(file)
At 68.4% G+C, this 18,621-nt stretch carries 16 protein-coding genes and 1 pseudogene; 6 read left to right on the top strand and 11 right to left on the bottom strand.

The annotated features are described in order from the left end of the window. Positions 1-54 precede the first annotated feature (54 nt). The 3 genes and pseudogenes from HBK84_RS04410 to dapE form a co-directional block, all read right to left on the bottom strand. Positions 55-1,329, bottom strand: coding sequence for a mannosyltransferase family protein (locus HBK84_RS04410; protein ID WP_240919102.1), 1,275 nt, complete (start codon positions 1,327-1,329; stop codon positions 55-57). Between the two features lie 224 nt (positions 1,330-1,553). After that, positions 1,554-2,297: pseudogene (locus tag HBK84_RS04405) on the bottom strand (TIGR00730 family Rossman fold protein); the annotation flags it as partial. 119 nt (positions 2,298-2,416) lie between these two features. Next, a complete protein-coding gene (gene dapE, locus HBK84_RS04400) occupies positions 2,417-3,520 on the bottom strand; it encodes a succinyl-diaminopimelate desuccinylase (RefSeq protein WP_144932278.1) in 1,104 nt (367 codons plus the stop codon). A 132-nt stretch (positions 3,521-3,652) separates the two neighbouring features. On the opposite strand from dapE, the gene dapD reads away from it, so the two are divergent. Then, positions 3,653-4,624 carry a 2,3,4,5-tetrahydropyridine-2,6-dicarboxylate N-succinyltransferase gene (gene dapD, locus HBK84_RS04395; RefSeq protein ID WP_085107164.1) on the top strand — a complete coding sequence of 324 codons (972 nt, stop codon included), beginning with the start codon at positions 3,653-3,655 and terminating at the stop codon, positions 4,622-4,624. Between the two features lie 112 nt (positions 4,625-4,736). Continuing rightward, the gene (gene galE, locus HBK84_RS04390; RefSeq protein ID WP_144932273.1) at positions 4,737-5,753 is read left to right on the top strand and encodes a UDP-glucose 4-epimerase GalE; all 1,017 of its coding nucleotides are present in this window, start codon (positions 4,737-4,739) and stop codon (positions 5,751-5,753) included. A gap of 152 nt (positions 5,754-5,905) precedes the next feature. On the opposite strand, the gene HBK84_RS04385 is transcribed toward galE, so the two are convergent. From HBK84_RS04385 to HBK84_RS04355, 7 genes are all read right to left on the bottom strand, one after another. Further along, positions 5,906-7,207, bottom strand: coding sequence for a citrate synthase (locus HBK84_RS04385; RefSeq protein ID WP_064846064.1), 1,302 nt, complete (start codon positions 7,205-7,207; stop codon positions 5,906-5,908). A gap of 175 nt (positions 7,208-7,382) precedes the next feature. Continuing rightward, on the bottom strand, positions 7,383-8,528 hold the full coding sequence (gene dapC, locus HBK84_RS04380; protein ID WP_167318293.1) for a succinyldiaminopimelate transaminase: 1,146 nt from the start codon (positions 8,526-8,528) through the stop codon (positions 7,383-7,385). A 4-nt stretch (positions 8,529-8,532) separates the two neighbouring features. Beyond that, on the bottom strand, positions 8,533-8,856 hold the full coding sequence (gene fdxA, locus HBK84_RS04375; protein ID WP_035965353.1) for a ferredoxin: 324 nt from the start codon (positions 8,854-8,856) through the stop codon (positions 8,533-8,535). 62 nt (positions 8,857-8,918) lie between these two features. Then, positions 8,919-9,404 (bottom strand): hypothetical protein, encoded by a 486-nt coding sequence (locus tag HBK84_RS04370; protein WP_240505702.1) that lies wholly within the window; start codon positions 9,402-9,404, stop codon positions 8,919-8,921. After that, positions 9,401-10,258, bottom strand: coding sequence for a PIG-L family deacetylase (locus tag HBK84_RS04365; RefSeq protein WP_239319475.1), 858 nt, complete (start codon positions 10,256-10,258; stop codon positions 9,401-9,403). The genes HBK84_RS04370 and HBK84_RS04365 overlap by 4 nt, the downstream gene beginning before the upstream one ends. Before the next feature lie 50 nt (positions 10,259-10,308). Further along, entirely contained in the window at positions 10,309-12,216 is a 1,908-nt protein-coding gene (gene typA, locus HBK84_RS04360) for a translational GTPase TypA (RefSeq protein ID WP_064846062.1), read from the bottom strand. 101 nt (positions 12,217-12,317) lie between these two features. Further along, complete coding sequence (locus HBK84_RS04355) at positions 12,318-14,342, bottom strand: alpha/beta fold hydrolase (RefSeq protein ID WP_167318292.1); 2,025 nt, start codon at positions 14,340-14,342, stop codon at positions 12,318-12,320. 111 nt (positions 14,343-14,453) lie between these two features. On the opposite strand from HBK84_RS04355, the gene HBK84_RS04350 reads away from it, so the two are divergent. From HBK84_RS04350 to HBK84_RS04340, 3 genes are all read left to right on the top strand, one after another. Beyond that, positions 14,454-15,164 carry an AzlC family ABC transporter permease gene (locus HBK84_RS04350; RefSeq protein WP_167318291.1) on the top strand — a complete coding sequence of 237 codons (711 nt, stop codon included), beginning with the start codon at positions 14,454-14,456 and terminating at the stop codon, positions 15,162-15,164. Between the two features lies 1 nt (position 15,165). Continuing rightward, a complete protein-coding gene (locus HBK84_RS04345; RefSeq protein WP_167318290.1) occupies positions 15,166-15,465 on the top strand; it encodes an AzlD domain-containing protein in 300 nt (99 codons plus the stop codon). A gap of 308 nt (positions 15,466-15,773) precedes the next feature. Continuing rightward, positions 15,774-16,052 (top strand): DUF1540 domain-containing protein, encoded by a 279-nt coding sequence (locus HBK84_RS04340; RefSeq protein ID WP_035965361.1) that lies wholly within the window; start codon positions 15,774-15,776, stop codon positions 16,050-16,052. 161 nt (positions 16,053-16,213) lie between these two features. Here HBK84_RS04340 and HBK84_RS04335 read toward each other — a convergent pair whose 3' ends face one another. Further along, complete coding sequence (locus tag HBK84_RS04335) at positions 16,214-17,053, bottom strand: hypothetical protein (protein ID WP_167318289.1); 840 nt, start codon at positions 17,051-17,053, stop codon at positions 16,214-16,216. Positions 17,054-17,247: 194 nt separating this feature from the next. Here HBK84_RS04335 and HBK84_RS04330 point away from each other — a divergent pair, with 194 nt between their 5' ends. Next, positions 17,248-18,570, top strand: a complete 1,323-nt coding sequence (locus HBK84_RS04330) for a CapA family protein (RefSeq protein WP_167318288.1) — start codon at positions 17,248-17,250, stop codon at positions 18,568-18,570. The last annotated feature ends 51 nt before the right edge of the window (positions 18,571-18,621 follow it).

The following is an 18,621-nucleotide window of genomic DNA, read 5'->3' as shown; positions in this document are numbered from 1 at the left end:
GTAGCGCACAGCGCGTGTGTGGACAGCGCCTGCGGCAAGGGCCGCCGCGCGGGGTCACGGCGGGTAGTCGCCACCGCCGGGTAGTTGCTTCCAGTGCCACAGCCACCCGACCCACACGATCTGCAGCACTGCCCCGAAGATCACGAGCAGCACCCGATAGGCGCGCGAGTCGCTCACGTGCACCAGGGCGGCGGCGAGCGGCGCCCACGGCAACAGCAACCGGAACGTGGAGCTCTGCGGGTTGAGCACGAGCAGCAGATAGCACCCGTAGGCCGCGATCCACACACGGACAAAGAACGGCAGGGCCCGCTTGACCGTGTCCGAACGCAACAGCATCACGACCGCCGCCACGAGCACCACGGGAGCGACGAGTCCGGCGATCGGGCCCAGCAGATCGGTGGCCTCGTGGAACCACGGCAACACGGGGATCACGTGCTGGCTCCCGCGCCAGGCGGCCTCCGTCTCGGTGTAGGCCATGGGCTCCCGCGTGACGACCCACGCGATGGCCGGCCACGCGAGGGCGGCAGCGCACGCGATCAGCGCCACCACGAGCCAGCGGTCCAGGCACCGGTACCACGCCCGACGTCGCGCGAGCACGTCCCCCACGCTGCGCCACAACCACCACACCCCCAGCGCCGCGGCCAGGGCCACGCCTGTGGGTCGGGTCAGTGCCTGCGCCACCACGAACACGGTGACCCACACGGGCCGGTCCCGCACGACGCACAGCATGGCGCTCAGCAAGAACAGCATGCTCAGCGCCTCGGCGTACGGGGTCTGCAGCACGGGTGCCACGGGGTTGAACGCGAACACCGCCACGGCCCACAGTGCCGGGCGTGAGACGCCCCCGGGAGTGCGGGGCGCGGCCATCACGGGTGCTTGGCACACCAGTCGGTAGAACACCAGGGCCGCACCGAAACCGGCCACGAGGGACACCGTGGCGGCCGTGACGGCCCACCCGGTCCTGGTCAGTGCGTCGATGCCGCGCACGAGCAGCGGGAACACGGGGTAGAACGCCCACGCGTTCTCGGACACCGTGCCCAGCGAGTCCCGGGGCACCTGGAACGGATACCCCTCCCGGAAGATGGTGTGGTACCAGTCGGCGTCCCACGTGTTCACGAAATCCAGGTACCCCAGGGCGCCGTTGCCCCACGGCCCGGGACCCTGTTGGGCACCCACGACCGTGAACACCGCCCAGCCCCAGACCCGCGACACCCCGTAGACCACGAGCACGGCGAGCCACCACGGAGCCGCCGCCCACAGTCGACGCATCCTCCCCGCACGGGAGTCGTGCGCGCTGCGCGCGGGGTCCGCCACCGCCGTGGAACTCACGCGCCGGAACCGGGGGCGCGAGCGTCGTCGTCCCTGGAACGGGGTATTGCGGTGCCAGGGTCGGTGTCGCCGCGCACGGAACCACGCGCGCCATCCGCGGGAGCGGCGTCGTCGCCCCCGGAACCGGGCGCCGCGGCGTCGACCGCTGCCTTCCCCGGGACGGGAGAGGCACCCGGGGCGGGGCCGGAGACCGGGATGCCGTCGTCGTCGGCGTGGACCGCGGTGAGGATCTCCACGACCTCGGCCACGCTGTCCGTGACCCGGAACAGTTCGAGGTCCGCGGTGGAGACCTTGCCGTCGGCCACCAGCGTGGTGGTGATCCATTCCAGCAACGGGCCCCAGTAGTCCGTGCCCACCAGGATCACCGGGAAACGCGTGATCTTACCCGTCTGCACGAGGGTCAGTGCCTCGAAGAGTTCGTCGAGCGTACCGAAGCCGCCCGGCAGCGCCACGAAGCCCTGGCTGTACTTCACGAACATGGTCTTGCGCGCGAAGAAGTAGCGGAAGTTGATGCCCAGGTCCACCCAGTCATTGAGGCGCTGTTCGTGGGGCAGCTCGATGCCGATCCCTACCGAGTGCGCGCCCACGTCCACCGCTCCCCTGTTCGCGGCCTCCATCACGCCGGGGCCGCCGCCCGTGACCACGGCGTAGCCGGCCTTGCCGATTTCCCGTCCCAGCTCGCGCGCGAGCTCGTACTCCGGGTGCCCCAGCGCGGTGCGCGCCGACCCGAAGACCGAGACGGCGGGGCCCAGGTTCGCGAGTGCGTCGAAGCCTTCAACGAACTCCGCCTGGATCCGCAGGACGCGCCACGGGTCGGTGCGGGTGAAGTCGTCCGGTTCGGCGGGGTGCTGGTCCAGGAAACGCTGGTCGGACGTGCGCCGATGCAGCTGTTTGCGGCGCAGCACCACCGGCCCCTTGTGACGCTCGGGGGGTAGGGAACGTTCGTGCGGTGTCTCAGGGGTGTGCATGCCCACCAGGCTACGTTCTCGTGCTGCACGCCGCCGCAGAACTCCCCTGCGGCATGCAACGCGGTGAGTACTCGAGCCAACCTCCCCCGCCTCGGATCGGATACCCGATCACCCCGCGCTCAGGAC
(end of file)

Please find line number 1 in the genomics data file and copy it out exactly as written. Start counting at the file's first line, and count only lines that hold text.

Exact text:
At 68.4% G+C, this 18,621-nt stretch carries 16 protein-coding genes and 1 pseudogene; 6 read left to right on the top strand and 11 right to left on the bottom strand.